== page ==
BMW Intermittent Stalling – 325i & Others
This answer is applicable for many BMWs in addition to the one listed below.
car year: 1988
car model: 325i Convertible
Every so often while I’m driving down the road my BMW stalls without warning there’s no pattern to it, it may go for 500 miles and then it happens or it may happen twice in one day, but if I just wait maybe a minute or so it will start and go and sometimes just a few seconds and it will start and go, all I get is the check engine light. Can you give me a hint on this problem?
Without any diagnostic info to go on, we would suggest three potential faults as the first considerations, in relation to the symptoms that you described. These points can be applied to most of the ’80s and much of the ’90s BMW models (those with the Motronic engine management system), such as; E23 (7-series 82-87), E24 (6-series 82-89), E28 (5-series 82-88), E30 (3-series 84-91), E31 (8-series), E32 (7-series 88-94) E34 (5-series 89-96) and E36 (3-series 92-98).
Before proceding, since you have noticed the CHECK ENGINE light coming on, we should check to see what engine management fault codes are being generated. BMW models with the round under-hood diagnostic port (such as your 88 325ic), record and store a fault code whenever the warning light comes on. We can use a fault code reader and reset tool to check the codes. Once we have the code and its corresponding fault description, this may help us in specific diagnostics. Bavarian Autosport offers a tool that you can use to check and reset the codes, as well as reset the oil change and inspection reminders. The tool will also reset the oil change and inspection reminders on the earlier models with the “D” shaped diagnostic ports (no fault codes are available on these models).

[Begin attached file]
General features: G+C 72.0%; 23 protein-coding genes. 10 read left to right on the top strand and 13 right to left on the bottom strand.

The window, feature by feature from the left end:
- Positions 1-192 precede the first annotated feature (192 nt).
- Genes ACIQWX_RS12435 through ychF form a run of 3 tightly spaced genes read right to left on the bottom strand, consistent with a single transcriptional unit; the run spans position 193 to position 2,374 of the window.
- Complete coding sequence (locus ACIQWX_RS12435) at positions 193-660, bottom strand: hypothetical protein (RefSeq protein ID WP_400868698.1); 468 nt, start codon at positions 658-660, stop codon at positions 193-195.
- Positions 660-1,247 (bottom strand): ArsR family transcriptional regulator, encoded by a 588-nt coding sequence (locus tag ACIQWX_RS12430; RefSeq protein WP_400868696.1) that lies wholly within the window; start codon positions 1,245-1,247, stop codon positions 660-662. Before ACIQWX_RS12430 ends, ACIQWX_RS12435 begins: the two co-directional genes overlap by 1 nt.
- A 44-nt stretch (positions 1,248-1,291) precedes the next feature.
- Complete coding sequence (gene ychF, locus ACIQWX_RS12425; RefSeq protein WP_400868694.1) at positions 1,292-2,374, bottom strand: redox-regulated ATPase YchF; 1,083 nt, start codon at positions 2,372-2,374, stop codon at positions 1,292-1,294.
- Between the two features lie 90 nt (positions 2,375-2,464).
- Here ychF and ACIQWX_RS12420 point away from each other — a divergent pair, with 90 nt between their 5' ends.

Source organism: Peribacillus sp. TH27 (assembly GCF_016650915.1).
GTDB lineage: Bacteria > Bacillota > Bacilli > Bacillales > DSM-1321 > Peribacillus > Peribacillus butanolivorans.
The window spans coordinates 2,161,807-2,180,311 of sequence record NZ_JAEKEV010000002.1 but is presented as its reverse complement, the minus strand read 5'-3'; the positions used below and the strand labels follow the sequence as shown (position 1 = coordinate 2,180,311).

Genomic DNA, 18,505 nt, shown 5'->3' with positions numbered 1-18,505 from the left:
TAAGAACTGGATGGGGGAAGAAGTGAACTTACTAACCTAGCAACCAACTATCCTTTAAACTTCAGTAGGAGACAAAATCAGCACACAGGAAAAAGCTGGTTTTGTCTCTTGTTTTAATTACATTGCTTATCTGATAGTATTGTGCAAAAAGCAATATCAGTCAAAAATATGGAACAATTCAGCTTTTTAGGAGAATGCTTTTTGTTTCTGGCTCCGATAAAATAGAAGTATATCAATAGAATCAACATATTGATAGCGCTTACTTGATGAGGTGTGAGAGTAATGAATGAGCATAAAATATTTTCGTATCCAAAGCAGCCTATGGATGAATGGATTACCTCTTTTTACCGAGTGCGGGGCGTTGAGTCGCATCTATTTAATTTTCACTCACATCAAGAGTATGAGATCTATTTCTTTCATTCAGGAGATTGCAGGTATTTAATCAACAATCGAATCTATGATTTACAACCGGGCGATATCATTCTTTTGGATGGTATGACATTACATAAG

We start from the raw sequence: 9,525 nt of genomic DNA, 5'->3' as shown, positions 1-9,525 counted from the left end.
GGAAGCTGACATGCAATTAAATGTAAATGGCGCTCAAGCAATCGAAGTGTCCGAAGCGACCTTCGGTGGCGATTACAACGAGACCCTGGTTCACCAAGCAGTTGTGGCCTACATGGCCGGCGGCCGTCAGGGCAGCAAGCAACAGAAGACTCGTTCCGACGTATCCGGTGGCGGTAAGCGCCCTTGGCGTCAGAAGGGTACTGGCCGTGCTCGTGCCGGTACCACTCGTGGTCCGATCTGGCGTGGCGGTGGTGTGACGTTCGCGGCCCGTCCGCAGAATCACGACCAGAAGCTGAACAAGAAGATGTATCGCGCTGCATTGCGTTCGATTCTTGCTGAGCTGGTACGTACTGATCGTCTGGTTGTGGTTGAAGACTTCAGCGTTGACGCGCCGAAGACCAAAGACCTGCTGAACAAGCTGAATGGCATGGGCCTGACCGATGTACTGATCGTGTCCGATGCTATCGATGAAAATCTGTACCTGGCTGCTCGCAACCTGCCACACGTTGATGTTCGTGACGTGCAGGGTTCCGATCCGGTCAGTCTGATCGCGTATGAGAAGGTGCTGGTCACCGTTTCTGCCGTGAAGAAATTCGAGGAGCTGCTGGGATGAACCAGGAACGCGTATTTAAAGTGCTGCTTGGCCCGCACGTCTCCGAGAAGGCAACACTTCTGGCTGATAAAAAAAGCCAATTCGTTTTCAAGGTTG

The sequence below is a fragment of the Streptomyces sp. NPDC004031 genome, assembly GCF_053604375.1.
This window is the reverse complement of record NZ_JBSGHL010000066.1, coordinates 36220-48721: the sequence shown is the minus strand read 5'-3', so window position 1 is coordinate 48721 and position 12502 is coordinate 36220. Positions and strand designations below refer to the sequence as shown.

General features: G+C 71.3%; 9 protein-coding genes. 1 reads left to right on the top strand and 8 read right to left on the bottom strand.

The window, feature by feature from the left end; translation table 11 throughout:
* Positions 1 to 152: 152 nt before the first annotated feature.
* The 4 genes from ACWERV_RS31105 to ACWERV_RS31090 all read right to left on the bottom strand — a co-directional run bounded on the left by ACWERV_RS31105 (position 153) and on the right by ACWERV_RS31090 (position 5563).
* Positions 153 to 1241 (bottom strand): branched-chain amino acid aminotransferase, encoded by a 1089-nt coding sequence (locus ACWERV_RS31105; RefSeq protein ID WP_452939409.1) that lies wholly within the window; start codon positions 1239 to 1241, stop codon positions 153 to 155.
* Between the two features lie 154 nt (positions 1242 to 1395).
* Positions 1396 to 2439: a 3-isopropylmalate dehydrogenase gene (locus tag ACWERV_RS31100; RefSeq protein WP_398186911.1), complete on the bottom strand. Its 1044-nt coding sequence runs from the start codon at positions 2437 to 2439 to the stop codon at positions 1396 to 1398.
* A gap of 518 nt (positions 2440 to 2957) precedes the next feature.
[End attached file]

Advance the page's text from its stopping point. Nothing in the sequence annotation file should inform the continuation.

* Main relay for engine management system – A weak relay can open its contacts when it gets hot. When this happens the engine will shut off , both the engine management and the fuel pump will “turn off” (no spark, no injector pulse signal and no fuel pump). As the relay cools a bit, it will function again and the engine can be started.
* Fuel pump relay – Same issues as with the main relay (above), but only the fuel pump shuts off. The engine management would still be operational (although the engine will not run due to the inoperative fuel pump). In this case, you would still have spark and injector pulse, if you were to test during the no-start/no-run period.
* Crankshaft position sensor - This applies to only the later models that have a round diagnostic plug (the system on the earlier models will not cause the engine to stall if the crankshaft position sensor is faulty, but the engine would not restart if it were shut off). A failing sensor (and/or the harness wire for the sensor) can also be somewhat intermittent. If the signal from the sensor is interrupted, the engine management will shut down.
If you are just going to “throw a part at it”, we would suggest that you start with the main relay and the fuel pump relay. The relays are inexpensive and easy to install. If the problem persists, you can either replace the crankshaft position sensor or go into further diagnostics.